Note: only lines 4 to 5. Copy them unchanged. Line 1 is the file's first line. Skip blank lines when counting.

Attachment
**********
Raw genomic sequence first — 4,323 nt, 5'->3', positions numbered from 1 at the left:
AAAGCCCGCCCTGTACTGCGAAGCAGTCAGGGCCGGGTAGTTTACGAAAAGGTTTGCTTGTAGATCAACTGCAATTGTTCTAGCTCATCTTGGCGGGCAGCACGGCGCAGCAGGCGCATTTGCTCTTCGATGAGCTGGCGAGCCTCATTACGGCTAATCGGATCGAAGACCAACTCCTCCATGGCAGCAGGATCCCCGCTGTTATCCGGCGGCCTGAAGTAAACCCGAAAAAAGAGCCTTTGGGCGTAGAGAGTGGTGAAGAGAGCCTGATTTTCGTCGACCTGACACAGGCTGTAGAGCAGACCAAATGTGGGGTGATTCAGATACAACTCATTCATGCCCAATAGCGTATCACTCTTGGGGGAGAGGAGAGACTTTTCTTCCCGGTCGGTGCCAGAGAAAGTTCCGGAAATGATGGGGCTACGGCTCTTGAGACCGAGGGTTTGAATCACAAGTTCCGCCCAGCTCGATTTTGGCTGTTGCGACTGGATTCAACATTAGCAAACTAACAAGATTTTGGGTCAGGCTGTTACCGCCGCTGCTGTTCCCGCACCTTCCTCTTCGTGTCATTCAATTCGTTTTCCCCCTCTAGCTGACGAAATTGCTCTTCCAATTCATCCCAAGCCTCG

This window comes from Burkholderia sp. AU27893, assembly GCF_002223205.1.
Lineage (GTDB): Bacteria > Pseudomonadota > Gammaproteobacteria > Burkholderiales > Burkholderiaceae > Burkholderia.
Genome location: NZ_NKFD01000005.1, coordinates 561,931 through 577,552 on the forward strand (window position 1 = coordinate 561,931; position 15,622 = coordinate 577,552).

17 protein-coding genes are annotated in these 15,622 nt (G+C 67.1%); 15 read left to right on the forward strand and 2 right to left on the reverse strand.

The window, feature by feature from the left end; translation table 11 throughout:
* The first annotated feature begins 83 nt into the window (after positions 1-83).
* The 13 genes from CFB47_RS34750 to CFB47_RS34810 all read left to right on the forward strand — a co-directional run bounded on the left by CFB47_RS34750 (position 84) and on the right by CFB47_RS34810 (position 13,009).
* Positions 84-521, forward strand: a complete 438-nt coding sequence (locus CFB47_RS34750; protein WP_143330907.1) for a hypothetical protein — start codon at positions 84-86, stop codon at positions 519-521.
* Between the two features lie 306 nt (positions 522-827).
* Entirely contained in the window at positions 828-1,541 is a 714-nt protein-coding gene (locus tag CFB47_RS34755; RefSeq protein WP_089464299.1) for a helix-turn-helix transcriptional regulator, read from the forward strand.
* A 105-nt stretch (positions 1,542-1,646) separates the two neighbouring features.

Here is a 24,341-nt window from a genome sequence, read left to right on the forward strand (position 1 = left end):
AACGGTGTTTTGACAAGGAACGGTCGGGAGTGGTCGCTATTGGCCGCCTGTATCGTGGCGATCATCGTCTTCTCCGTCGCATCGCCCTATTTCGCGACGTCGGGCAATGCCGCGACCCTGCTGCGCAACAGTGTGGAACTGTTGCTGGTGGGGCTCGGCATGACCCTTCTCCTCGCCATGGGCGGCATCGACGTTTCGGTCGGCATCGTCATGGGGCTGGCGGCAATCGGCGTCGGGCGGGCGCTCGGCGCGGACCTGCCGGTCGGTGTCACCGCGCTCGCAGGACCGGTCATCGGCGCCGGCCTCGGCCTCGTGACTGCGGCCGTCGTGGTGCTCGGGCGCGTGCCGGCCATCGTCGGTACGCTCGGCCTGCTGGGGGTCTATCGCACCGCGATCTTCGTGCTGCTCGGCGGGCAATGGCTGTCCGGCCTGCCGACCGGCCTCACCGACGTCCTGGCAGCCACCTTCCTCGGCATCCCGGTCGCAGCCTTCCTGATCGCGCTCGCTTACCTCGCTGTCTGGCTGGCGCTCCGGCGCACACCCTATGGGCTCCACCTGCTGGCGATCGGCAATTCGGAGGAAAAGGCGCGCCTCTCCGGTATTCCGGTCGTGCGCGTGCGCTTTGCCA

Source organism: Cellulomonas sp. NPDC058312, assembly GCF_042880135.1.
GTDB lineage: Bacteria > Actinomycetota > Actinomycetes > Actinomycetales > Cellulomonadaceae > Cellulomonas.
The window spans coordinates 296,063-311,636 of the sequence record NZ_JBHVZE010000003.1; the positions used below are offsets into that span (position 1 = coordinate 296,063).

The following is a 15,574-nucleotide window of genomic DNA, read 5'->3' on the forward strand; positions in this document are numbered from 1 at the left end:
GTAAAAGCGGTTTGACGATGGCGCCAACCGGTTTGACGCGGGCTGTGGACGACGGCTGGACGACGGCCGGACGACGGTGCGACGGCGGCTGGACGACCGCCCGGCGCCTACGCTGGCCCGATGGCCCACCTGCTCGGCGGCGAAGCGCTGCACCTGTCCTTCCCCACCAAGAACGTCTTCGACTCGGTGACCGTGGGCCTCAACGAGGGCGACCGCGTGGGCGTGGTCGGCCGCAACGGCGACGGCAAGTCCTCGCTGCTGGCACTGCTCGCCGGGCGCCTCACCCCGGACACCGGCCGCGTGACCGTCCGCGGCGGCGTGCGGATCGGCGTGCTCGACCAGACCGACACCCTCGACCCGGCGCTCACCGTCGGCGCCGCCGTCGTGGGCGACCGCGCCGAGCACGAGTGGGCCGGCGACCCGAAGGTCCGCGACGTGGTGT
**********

Lineage (GTDB): Bacteria > Pseudomonadota > Gammaproteobacteria > Burkholderiales > Burkholderiaceae > Burkholderia.
Genome location: NZ_NKFD01000005.1, coordinates 561,931 through 577,552 on the forward strand (window position 1 = coordinate 561,931; position 15,622 = coordinate 577,552).